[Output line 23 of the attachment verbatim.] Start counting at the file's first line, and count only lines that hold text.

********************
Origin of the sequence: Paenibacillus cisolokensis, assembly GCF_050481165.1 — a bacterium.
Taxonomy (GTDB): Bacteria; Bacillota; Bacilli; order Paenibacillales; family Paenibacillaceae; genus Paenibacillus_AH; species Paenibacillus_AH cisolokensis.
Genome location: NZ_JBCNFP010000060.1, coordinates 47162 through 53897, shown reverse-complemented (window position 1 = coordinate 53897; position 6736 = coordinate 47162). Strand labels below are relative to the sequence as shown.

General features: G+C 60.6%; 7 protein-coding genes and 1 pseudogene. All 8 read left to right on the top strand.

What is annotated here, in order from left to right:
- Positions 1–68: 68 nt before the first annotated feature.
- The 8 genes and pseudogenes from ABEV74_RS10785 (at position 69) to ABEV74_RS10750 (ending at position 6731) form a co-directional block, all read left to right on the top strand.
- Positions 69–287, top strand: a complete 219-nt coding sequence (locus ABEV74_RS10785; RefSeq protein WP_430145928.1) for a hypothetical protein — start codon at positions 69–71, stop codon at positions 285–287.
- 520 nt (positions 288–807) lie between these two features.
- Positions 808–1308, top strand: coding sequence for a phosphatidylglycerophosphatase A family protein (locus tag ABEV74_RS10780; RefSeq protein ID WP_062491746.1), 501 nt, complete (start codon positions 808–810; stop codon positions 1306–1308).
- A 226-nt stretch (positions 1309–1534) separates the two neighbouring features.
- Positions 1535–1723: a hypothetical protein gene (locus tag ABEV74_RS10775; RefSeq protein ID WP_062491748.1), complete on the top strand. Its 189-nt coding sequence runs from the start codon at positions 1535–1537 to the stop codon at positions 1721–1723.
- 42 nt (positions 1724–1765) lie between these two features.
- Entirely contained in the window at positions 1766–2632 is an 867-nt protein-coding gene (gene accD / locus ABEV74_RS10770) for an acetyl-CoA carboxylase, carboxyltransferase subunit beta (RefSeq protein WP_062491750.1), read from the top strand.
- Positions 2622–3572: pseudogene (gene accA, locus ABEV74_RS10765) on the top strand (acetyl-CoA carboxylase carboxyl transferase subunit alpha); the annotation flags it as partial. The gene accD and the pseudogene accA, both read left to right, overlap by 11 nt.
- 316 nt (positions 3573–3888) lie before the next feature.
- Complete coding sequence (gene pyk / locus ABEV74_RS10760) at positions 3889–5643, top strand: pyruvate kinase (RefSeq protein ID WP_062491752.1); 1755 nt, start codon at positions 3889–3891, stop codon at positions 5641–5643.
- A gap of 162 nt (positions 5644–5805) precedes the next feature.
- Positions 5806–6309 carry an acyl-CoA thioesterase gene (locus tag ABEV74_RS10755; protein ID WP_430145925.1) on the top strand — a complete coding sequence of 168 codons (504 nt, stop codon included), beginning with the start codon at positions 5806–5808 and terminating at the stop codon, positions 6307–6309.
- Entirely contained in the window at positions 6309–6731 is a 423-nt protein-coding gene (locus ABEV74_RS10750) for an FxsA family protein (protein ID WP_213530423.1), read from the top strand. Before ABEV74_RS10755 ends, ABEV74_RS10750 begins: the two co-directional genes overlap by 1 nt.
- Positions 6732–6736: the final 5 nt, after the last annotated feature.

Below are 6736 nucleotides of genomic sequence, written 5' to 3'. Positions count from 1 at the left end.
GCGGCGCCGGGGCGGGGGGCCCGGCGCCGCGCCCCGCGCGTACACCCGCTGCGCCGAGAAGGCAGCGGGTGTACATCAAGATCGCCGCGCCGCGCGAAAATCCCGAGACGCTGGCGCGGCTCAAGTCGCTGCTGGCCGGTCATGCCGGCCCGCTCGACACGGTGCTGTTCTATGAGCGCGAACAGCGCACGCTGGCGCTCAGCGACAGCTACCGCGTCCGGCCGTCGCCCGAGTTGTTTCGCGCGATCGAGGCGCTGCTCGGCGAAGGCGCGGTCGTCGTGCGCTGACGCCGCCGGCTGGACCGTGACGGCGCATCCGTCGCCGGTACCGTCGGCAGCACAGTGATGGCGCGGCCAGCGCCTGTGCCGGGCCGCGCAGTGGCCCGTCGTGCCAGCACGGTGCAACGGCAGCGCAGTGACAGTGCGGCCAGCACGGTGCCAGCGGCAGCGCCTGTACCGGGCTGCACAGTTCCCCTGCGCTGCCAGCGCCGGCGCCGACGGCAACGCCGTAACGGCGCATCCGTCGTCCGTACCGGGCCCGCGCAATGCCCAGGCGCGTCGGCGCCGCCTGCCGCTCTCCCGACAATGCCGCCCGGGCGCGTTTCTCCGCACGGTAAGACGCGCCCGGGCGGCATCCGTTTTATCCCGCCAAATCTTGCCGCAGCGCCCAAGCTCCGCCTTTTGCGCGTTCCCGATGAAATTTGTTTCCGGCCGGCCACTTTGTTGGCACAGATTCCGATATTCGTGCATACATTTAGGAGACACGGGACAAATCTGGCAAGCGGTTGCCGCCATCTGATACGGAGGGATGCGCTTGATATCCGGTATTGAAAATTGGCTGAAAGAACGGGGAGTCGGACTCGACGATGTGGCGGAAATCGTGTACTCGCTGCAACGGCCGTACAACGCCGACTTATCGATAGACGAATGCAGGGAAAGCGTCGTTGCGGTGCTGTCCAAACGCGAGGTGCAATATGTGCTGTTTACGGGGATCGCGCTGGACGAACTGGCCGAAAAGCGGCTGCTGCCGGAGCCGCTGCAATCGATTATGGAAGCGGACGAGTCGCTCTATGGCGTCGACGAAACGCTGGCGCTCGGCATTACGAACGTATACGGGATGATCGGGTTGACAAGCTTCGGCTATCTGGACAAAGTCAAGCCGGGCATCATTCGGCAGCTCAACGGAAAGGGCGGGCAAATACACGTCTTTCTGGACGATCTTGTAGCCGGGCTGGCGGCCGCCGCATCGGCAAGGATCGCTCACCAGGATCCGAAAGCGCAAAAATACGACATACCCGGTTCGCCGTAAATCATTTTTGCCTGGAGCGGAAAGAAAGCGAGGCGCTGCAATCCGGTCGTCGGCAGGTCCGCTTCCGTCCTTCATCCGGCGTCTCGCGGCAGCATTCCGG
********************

GCGGCGCCGGGGCGGGGGGCCCGGCGCCGCGCCCCGCGCGTACACCCGCTGCGCCGAGAAGGCAGCGGGTGTACATCAAGATCGCCGCGCCGCGCGAAAATCCCGAGACGCTGGCGCGGCTCAAGTCGCTGCTGGCCGGTCATGCCGGCCCGCTCGACACGGTGCTGTTCTATGAGCGCGAACAGCGCACGCTGGCGCTCAGCGACAGCTACCGCGTCCGGCCGTCGCCCGAGTTGTTTCGCGCGATCGAGGCGCTGCTCGGCGAAGGCGCGGTCGTCGTGCGCTGACGCCGCCGGCTGGACCGTGACGGCGCATCCGTCGCCGGTACCGTCGGCAGCACAGTGATGGCGCGGCCAGCGCCTGTGCCGGGCCGCGCAGTGGCCCGTCGTGCCAGCACGGTGCAACGGCAGCGCAGTGACAGTGCGGCCAGCACGGTGCCAGCGGCAGCGCCTGTACCGGGCTGCACAGTTCCCCTGCGCTGCCAGCGCCGGCGCCGACGGCAACGCCGTAACGGCGCATCCGTCGTCCGTACCGGGCCCGCGCAATGCCCAGGCGCGTCGGCGCCGCCTGCCGCTCTCCCGACAATGCCGCCCGGGCGCGTTTCTCCGCACGGTAAGACGCGCCCGGGCGGCATCCGTTTTATCCCGCCAAATCTTGCCGCAGCGCCCAAGCTCCGCCTTTTGCGCGTTCCCGATGAAATTTGTTTCCGGCCGGCCACTTTGTTGGCACAGATTCCGATATTCGTGCATACATTTAGGAGACACGGGACAAATCTGGCAAGCGGTTGCCGCCATCTGATACGGAGGGATGCGCTTGATATCCGGTATTGAAAATTGGCTGAAAGAACGGGGAGTCGGACTCGACGATGTGGCGGAAATCGTGTACTCGCTGCAACGGCCGTACAACGCCGACTTATCGATAGACGAATGCAGGGAAAGCGTCGTTGCGGTGCTGTCCAAACGCGAGGTGCAATATGTGCTGTTTACGGGGATCGCGCTGGACGAACTGGCCGAAAAGCGGCTGCTGCCGGAGCCGCTGCAATCGATTATGGAAGCGGACGAGTCGCTCTATGGCGTCGACGAAACGCTGGCGCTCGGCATTACGAACGTATACGGGATGATCGGGTTGACAAGCTTCGGCTATCTGGACAAAGTCAAGCCGGGCATCATTCGGCAGCTCAACGGAAAGGGCGGGCAAATACACGTCTTTCTGGACGATCTTGTAGCCGGGCTGGCGGCCGCCGCATCGGCAAGGATCGCTCACCAGGATCCGAAAGCGCAAAAATACGACATACCCGGTTCGCCGTAAATCATTTTTGCCTGGAGCGGAAAGAAAGCGAGGCGCTGCAATCCGGTCGTCGGCAGGTCCGCTTCCGTCCTTCATCCGGCGTCTCGCGGCAGCATTCCGG